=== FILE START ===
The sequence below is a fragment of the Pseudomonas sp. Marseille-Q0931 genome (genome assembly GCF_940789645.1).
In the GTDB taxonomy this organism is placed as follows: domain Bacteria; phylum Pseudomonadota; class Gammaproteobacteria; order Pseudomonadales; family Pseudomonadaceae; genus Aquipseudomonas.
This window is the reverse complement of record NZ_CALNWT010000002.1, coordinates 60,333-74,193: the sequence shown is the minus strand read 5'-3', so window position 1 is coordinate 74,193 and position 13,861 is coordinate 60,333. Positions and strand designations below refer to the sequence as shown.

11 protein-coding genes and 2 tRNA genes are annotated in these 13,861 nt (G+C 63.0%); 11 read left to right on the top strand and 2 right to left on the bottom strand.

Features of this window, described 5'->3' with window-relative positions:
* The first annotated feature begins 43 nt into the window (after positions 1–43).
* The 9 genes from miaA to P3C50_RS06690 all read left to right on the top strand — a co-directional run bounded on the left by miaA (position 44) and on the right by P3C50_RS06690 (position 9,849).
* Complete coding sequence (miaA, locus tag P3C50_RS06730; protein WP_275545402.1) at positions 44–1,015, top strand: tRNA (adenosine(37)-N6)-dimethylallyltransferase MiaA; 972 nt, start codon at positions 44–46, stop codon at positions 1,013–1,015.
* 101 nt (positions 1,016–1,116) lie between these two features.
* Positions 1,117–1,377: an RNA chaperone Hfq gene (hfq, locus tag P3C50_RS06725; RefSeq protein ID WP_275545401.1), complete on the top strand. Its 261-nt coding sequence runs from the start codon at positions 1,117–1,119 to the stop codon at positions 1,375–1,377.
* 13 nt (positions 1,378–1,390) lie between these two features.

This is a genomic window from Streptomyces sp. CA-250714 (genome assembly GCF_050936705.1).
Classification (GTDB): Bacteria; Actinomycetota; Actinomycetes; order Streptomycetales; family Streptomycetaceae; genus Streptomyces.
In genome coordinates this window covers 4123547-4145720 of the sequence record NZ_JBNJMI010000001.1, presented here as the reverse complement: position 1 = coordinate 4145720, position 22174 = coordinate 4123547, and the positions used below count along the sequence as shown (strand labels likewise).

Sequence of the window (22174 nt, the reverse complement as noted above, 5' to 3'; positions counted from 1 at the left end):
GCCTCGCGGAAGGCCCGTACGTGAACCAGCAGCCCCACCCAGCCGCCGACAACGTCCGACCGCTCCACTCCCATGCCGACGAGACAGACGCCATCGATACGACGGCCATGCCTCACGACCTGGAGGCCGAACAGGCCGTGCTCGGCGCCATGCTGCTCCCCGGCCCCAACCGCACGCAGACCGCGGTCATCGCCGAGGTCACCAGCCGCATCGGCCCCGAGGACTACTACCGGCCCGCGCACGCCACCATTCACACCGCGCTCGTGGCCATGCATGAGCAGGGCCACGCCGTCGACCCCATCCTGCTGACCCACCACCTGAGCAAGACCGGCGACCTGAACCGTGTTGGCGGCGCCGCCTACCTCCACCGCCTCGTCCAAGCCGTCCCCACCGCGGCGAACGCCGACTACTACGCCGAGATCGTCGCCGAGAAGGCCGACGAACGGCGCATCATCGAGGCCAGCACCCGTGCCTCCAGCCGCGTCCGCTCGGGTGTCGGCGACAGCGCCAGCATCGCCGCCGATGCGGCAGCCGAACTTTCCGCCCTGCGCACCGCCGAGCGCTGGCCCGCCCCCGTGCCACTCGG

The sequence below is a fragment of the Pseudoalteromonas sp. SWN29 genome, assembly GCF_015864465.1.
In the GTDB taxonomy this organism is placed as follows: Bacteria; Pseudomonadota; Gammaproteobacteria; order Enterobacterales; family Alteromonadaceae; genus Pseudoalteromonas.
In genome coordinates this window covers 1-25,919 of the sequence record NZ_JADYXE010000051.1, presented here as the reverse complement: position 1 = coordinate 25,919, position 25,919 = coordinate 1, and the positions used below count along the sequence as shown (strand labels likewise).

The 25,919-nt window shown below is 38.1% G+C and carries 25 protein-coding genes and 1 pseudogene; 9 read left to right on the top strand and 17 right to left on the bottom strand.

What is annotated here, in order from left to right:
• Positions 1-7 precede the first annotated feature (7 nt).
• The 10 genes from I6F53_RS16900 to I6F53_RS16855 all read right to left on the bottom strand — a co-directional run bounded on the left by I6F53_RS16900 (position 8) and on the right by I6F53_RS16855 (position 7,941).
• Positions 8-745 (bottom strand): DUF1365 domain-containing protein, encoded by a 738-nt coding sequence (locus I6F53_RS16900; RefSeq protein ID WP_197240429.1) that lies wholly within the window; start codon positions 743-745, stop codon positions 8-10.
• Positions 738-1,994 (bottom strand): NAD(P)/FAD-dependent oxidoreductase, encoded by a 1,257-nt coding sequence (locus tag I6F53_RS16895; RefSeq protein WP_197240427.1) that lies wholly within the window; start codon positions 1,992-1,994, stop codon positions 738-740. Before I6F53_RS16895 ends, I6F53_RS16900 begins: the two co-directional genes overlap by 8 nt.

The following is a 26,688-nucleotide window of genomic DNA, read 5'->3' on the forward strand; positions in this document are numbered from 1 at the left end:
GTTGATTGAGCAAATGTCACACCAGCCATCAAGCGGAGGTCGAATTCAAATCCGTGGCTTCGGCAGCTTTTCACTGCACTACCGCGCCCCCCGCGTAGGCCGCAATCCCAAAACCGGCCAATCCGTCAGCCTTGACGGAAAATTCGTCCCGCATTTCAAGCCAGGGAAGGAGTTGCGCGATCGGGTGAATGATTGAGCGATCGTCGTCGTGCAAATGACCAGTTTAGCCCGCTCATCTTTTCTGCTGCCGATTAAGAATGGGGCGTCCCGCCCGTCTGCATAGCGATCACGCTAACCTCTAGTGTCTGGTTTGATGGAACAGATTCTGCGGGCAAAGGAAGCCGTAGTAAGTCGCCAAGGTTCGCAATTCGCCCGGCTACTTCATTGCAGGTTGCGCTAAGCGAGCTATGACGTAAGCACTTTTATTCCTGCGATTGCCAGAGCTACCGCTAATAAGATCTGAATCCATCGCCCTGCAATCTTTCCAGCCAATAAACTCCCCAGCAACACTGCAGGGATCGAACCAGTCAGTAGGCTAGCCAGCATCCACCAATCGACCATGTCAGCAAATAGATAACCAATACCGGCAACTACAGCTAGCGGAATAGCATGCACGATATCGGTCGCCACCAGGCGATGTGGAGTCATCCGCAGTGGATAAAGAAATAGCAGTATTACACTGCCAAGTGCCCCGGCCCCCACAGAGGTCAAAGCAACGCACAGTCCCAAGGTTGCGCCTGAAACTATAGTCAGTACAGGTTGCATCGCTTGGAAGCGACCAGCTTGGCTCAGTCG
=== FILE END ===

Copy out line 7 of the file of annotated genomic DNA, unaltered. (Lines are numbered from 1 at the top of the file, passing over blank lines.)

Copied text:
* The 9 genes from miaA to P3C50_RS06690 all read left to right on the top strand — a co-directional run bounded on the left by miaA (position 44) and on the right by P3C50_RS06690 (position 9,849).